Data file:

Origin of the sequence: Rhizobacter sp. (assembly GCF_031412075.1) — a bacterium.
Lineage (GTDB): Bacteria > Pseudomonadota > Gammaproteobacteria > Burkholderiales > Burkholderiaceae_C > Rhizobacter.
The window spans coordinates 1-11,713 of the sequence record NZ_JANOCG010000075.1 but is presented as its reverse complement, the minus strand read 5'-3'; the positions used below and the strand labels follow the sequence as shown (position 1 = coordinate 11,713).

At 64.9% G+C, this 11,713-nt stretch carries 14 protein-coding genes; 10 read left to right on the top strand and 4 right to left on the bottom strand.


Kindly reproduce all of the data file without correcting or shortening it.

Origin of the sequence: Rhizobacter sp. (assembly GCF_031412075.1) — a bacterium.
Lineage (GTDB): Bacteria > Pseudomonadota > Gammaproteobacteria > Burkholderiales > Burkholderiaceae_C > Rhizobacter.
The window spans coordinates 1-11,713 of the sequence record NZ_JANOCG010000075.1 but is presented as its reverse complement, the minus strand read 5'-3'; the positions used below and the strand labels follow the sequence as shown (position 1 = coordinate 11,713).

At 64.9% G+C, this 11,713-nt stretch carries 14 protein-coding genes; 10 read left to right on the top strand and 4 right to left on the bottom strand.